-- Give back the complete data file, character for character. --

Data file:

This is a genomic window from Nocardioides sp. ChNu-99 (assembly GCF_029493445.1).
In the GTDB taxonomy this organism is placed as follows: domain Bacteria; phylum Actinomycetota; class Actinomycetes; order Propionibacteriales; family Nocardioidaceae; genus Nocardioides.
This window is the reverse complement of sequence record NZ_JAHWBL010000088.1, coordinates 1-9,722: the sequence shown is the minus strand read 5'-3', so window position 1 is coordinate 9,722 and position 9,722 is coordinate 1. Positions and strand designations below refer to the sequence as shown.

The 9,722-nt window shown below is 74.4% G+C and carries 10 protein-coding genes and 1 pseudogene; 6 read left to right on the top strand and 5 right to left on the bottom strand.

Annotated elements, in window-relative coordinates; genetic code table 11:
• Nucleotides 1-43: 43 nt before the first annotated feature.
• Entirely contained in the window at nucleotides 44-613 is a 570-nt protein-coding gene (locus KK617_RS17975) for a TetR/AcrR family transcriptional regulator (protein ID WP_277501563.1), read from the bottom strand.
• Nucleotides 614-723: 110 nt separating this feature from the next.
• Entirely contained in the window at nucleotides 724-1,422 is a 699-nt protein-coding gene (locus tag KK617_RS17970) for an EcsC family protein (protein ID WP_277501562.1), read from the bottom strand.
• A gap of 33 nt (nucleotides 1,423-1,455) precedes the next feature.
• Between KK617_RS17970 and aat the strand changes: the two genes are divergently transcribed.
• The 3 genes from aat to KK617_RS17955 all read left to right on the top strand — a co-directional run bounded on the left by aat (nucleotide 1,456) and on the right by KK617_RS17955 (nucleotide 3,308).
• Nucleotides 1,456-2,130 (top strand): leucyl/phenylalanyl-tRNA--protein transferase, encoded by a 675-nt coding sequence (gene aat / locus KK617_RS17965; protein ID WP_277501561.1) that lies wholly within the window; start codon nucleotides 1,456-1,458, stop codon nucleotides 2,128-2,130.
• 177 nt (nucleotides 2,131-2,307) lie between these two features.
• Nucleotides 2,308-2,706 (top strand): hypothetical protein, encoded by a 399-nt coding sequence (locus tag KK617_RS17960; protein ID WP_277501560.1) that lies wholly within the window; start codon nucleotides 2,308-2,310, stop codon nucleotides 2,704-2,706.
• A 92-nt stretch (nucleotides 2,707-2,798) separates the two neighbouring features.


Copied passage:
This is a genomic window from Nocardioides sp. ChNu-99 (assembly GCF_029493445.1).
In the GTDB taxonomy this organism is placed as follows: domain Bacteria; phylum Actinomycetota; class Actinomycetes; order Propionibacteriales; family Nocardioidaceae; genus Nocardioides.
This window is the reverse complement of sequence record NZ_JAHWBL010000088.1, coordinates 1-9,722: the sequence shown is the minus strand read 5'-3', so window position 1 is coordinate 9,722 and position 9,722 is coordinate 1. Positions and strand designations below refer to the sequence as shown.

The 9,722-nt window shown below is 74.4% G+C and carries 10 protein-coding genes and 1 pseudogene; 6 read left to right on the top strand and 5 right to left on the bottom strand.

Annotated elements, in window-relative coordinates; genetic code table 11:
• Nucleotides 1-43: 43 nt before the first annotated feature.
• Entirely contained in the window at nucleotides 44-613 is a 570-nt protein-coding gene (locus KK617_RS17975) for a TetR/AcrR family transcriptional regulator (protein ID WP_277501563.1), read from the bottom strand.
• Nucleotides 614-723: 110 nt separating this feature from the next.
• Entirely contained in the window at nucleotides 724-1,422 is a 699-nt protein-coding gene (locus tag KK617_RS17970) for an EcsC family protein (protein ID WP_277501562.1), read from the bottom strand.
• A gap of 33 nt (nucleotides 1,423-1,455) precedes the next feature.
• Between KK617_RS17970 and aat the strand changes: the two genes are divergently transcribed.
• The 3 genes from aat to KK617_RS17955 all read left to right on the top strand — a co-directional run bounded on the left by aat (nucleotide 1,456) and on the right by KK617_RS17955 (nucleotide 3,308).
• Nucleotides 1,456-2,130 (top strand): leucyl/phenylalanyl-tRNA--protein transferase, encoded by a 675-nt coding sequence (gene aat / locus KK617_RS17965; protein ID WP_277501561.1) that lies wholly within the window; start codon nucleotides 1,456-1,458, stop codon nucleotides 2,128-2,130.
• 177 nt (nucleotides 2,131-2,307) lie between these two features.
• Nucleotides 2,308-2,706 (top strand): hypothetical protein, encoded by a 399-nt coding sequence (locus tag KK617_RS17960; protein ID WP_277501560.1) that lies wholly within the window; start codon nucleotides 2,308-2,310, stop codon nucleotides 2,704-2,706.
• A 92-nt stretch (nucleotides 2,707-2,798) separates the two neighbouring features.